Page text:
This effort has become known as the African Science Academy Development Initiative (ASADI). ASADI is now an 11-year effort originally focused on building the advisory capacities of eight African academies of science including those in Cameroon, Ghana, Kenya, Nigeria, Senegal, Uganda, and South Africa, as well as the regional African Academy of Sciences. In year 1 the ASADI Board, after site visits to all eight academies and a review of submitted documentation, decided that the program should focus on capacity-building at three specific national academies. Reflecting their pre-existing state of development and the availability of national funds for sustainable support, a development effort of 6 years, 8 years, and 9 years respectively was envisioned for the academies in South Africa, Nigeria, and Uganda. In the first five years, the grant also provided modest support to the academies of Kenya, Cameroon, Senegal, and Ghana for strategic planning efforts and to host in rotation the annual meeting for the entire ASADI initiative. In 2011, the new Ethiopian Academy of Science was selected as a ninth partner.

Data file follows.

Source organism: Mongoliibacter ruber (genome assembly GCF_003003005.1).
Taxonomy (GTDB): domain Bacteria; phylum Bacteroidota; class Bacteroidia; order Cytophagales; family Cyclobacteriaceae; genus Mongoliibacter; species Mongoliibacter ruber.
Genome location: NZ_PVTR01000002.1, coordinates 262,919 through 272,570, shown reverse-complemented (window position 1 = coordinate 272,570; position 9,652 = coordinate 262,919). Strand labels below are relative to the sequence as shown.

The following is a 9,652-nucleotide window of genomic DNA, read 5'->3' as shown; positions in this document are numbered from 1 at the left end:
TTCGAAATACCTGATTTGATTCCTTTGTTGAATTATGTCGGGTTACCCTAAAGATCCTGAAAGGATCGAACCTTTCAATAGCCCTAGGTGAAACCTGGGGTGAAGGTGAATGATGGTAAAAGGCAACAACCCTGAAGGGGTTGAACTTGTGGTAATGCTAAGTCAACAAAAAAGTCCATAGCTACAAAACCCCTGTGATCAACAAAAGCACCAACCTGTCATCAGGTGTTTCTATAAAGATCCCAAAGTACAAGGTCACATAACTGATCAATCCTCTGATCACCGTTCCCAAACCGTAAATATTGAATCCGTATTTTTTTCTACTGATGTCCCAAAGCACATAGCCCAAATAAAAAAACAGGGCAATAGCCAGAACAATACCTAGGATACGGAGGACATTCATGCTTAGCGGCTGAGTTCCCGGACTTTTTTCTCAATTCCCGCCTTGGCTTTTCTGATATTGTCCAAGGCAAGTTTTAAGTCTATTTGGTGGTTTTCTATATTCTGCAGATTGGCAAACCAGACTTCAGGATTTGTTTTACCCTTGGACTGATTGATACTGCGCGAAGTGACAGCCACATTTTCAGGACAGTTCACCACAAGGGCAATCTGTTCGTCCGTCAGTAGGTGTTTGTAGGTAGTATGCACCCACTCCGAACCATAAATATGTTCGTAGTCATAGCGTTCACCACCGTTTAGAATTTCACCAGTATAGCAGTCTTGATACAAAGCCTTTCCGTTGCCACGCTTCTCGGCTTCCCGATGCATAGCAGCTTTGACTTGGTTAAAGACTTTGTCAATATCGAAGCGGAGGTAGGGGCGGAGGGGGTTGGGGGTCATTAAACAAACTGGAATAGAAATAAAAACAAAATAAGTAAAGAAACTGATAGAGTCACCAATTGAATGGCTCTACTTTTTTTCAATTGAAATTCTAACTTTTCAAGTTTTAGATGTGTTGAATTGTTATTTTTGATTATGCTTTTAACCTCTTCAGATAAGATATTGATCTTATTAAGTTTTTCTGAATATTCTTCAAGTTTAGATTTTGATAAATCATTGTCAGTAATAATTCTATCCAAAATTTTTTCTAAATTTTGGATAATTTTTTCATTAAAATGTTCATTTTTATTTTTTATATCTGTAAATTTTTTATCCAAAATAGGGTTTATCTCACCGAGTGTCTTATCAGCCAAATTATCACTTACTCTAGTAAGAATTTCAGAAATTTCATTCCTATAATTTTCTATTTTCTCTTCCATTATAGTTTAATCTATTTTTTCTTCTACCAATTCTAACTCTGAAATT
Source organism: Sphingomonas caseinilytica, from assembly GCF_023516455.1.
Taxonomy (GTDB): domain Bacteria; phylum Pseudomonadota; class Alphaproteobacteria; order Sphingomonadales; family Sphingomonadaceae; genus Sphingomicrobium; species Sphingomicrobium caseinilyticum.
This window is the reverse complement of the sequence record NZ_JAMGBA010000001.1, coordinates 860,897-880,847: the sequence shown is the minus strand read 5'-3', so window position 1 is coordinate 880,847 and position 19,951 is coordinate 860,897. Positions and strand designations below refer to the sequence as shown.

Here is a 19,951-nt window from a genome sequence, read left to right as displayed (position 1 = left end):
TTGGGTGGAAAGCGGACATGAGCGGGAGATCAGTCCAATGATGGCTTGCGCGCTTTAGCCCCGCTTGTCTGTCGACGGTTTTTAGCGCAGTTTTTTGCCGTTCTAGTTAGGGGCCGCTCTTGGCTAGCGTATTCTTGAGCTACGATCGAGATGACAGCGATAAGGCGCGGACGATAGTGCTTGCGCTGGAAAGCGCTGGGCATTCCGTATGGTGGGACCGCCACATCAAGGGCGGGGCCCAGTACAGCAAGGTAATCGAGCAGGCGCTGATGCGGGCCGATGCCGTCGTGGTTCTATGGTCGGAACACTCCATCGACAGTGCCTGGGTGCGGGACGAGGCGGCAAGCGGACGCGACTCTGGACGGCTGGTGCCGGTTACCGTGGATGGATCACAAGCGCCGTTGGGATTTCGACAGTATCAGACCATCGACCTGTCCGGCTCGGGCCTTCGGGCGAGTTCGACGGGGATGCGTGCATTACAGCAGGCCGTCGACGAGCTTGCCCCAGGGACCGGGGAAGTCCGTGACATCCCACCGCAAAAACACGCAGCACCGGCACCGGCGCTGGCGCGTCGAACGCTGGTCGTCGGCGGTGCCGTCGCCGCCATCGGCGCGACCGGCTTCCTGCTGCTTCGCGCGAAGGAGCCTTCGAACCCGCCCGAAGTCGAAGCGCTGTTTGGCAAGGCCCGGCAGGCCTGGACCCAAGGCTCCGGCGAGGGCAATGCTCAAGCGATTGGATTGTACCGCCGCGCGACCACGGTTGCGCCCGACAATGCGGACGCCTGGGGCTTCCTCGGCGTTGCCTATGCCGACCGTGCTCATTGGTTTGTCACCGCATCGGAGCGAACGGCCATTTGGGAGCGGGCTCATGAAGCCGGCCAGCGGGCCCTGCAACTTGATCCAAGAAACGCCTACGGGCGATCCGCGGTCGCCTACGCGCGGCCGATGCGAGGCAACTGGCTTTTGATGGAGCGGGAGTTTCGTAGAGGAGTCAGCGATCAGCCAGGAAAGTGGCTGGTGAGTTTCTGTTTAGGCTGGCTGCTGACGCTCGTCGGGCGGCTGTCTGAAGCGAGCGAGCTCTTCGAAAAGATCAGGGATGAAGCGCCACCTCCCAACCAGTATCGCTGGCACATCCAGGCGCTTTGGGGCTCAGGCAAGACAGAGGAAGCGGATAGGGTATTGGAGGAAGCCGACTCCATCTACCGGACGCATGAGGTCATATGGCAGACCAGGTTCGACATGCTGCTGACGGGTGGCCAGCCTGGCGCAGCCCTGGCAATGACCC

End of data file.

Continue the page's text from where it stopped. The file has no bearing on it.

The ASADI vision has been to develop African science academies so that they are regarded the preferred source of trusted, authoritative, apolitical, “home-grown” consensus scientific advice in each nation. In line with the program objectives and grant timeline, the Academy of Science of South Africa “graduated” from the ASADI program in February 2011 and the Nigerian Academy of Science “graduated” at the end of February 2013, both having achieved financial independence and other programmatic milestones.